The U.S. has so far committed to sending 65 medical staff from the Department of Health and Human Services who will provide direct patient care at a 25-bed hospital in Monrovia dedicated to treating infected health workers. The facility is scheduled to be completed by Nov. 5, said Pentagon spokesman Army Colonel Steve Warren.

    Cuba has sent 165 health professionals to Sierra Leone, and China is providing 174 medical staff in the same country, according to the WHO. While more than 600 U.K. National Health Service staff have volunteered to head to Sierra Leone, it’s still unclear how many will be deployed.

    In Monrovia, Georgetown volunteer Lucey’s Elwa3 Hospital consists of 10 tents, stifling in the tropical heat, with corridors of orange netting separating the definitely sick from suspected cases, the dangerous from the safe.

    Some 600 Liberian citizens work with a rotating team of international doctors, nurses and logistics experts. Still, the enveloping suits required to protect caregivers from infection are so hot that doctors must limit their shifts to just 45 minutes.

    Lucey said MSF doctors rely instead on recovering patients for help. Infected adults care for other people’s children; one 20-year-old man took over diaper changes for a sick three-month-old.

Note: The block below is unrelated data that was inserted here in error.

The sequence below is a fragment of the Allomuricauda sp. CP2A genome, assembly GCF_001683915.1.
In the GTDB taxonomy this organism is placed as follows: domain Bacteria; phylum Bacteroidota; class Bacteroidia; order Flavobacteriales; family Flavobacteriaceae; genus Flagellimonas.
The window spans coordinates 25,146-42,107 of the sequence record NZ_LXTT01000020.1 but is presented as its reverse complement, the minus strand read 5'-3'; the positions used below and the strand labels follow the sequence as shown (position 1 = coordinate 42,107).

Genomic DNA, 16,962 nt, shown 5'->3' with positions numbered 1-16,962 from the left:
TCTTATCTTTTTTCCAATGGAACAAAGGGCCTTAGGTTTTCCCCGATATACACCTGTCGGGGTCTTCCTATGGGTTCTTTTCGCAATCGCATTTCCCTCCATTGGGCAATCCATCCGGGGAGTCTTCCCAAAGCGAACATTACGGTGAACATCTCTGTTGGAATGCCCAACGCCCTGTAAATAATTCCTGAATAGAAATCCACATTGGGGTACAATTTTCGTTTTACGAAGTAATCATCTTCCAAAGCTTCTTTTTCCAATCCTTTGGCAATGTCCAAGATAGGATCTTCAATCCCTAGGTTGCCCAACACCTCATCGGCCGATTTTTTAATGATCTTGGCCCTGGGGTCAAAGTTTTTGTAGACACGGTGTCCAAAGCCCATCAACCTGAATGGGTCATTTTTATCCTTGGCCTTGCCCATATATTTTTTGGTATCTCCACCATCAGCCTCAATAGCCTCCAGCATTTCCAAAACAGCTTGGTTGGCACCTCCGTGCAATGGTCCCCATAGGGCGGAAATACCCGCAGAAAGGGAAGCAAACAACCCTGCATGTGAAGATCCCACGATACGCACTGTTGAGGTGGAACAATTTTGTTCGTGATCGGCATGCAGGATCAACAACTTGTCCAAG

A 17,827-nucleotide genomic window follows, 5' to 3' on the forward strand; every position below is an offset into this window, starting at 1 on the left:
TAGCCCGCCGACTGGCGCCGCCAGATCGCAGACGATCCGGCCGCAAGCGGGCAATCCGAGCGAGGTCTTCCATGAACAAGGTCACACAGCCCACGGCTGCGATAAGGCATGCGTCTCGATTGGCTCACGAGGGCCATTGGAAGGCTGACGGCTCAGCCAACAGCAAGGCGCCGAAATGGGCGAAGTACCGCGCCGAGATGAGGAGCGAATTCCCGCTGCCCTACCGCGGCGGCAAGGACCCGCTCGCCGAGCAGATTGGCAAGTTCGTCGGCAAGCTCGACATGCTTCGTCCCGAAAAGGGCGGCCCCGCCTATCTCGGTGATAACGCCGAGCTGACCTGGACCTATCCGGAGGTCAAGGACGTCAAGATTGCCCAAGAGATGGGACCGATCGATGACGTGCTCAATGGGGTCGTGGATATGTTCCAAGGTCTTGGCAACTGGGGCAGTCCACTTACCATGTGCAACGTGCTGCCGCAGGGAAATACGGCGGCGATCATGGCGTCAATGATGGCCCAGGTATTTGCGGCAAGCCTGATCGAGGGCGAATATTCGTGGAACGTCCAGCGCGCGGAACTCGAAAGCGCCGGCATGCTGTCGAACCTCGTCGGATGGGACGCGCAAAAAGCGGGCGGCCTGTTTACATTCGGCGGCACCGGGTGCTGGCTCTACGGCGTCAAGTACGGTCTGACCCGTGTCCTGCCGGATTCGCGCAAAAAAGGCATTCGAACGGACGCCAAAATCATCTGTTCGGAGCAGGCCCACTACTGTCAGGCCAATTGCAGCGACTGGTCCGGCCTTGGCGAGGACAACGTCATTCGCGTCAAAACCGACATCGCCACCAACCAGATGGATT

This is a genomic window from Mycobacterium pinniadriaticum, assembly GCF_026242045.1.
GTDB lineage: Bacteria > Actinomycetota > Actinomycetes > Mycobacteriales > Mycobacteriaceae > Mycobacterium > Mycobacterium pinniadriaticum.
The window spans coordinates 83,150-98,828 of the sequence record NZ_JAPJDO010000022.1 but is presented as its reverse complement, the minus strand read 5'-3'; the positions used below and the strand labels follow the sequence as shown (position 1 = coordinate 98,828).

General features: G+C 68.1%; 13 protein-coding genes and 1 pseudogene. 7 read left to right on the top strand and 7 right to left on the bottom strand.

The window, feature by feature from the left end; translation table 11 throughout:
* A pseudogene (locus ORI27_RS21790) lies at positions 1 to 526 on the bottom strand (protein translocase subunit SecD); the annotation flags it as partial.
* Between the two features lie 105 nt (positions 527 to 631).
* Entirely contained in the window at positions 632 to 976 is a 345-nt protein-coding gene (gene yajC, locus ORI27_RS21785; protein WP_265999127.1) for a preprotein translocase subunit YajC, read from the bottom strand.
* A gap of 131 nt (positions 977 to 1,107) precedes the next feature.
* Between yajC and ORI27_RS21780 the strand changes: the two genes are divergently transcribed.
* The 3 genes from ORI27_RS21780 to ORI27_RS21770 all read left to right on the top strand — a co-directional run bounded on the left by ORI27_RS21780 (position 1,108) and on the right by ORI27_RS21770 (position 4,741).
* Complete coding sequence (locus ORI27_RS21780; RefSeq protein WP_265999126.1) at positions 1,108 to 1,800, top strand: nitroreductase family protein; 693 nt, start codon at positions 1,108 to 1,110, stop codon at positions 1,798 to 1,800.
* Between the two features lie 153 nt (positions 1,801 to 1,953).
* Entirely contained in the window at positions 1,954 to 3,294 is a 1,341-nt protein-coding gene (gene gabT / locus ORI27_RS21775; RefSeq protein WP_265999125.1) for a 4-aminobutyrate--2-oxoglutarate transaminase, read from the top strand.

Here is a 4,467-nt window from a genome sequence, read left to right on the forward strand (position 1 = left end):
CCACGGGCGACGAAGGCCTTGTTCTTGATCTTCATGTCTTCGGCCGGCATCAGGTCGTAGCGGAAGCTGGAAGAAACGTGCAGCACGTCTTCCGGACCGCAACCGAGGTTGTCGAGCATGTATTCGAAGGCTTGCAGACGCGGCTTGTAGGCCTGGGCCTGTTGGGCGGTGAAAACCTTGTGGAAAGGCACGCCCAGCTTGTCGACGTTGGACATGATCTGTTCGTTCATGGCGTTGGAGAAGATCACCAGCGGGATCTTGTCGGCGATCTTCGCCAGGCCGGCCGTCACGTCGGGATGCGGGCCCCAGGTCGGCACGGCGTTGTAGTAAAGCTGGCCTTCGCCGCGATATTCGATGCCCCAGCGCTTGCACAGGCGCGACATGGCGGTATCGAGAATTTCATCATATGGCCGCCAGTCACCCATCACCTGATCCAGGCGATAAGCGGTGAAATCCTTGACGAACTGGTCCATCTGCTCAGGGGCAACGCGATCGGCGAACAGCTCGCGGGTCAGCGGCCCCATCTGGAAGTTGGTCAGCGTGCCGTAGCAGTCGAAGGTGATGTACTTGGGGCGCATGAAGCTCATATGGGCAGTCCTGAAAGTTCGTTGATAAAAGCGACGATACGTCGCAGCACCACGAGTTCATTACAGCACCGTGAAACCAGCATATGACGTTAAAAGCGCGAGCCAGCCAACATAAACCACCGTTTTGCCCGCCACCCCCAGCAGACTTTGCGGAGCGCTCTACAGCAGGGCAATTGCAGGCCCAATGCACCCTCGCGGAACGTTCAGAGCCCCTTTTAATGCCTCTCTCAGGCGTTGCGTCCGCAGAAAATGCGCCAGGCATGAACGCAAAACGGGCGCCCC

“Every day we have deaths,” Lucey said. “Every morning you get up at 6 a.m., go to sleep at 11 p.m. Meetings in the morning and meetings at night, and you work, work, work until you can’t work anymore. Then you get up in the morning and do it again.”

  • baxterjames120 baxterjames120 Oct 20, 2014 7:56 PM Flag

    I contacted IBIO today, asked them about their collaboration with Caliber. They could not comment on anything I asked them. I expected as much but gave it my best shot.

  • large 5 figure lots being bought

  • It ain't over folks- don't listen to the bashers

  • The Department of Health and Human Services is in advanced discussions to enlist Caliber Biotherapeutics, a Texas company that can produce the drug in millions of tobacco plants, according to federal officials and pharmaceutical industry executives.